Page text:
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Major Industry Trends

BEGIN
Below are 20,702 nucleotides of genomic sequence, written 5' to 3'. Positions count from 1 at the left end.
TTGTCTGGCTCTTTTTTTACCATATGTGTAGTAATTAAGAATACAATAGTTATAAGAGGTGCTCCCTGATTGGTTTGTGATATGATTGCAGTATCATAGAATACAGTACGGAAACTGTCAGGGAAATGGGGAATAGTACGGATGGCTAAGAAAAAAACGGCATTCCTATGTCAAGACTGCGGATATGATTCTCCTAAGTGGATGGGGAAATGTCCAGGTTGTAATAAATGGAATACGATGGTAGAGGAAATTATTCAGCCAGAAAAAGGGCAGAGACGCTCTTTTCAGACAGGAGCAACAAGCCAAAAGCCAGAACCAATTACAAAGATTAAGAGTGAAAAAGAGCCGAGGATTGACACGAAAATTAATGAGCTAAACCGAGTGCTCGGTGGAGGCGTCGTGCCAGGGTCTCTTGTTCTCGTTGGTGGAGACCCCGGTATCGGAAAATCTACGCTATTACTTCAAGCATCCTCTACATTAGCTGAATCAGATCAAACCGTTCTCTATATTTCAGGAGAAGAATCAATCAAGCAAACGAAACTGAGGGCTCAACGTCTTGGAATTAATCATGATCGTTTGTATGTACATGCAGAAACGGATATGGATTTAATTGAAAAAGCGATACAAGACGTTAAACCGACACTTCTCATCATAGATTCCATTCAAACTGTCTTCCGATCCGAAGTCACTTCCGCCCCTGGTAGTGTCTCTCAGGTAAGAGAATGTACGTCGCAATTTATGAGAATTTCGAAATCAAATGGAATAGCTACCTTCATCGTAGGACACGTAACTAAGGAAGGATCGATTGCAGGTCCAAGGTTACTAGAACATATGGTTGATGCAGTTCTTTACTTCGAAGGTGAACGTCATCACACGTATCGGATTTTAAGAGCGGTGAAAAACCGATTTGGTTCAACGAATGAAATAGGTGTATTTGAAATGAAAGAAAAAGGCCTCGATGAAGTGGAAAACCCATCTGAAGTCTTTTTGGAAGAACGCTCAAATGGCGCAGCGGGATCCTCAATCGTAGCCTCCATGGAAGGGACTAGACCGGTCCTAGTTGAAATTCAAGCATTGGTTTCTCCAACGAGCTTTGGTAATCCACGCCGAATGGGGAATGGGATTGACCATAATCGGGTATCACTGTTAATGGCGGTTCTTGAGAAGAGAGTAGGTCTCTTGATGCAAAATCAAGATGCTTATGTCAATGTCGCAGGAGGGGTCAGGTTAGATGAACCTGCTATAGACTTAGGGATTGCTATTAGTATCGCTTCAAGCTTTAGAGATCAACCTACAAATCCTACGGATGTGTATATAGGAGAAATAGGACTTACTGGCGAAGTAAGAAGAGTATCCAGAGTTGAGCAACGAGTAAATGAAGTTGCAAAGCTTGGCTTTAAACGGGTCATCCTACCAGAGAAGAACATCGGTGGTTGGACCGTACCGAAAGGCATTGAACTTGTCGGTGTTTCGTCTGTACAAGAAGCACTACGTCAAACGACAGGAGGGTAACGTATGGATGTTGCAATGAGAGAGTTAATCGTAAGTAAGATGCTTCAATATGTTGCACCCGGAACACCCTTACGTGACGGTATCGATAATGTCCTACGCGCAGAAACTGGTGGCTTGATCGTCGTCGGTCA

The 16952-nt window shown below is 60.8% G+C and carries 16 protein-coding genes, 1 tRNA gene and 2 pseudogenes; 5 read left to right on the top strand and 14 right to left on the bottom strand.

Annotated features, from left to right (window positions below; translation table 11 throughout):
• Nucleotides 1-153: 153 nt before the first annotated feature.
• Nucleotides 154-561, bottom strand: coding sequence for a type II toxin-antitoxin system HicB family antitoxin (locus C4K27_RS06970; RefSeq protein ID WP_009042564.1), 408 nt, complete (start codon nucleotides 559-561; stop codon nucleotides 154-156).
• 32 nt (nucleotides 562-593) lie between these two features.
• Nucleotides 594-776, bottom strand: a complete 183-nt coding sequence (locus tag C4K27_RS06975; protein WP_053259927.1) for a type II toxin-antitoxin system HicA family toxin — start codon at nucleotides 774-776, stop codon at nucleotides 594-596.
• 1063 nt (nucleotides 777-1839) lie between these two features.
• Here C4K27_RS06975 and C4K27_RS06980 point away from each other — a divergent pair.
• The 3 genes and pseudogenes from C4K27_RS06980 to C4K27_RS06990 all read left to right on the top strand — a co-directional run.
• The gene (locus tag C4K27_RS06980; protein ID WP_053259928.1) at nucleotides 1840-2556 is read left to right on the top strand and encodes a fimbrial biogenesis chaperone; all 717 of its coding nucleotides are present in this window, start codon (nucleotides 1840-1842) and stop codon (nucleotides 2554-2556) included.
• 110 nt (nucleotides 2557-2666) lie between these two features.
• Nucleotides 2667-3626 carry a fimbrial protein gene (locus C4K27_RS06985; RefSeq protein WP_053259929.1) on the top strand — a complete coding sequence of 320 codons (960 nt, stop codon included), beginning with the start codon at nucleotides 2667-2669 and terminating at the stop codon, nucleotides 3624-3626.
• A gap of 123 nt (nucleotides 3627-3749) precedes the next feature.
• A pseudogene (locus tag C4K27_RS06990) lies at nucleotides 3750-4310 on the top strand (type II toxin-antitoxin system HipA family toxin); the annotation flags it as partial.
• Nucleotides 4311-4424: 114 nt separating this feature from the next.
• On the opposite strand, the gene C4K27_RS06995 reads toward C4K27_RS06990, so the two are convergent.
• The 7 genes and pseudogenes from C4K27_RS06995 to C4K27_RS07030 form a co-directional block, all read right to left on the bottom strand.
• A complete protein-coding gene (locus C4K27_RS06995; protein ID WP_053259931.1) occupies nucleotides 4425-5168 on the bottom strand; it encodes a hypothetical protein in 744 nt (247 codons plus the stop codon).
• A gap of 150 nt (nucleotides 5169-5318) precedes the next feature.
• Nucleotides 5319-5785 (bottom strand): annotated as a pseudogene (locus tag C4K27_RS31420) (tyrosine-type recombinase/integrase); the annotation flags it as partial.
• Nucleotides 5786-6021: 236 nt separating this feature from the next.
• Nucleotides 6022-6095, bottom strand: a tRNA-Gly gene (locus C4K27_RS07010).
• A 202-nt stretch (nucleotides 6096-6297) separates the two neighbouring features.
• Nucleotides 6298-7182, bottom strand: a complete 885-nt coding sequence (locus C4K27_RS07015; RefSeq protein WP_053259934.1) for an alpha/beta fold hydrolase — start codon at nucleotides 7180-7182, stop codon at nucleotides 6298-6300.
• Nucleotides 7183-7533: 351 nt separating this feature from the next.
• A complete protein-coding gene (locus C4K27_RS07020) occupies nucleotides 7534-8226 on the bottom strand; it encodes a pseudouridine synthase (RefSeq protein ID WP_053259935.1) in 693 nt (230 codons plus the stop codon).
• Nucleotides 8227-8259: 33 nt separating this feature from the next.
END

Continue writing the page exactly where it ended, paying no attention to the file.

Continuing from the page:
Electronic commerce, or e-commerce, involves the sale of goods and services via electronic means— principally over the internet, although sales via television (terrestrial, cable, and satellite) are also included. E-commerce can be further divided into the following sectors: business-to-business (B2B), business-togovernment (B2G), consumer-to-consumer (C2C), government-to-business (G2B), government-to-citizen (G2C), and business-to-consumer (B2C). Retailers that rely primarily on e-commerce to sell goods or services are often referred to as e-tailers. Retailing over the internet generally takes one of two forms: • • Cybermalls—the most famous cybermall is eBay, which offers access to products from a variety of independent retailers. Individual websites—most major retailers now have their own websites, which complement their traditional “bricks-and-mortar” outlets. Some retailers operate solely over the internet.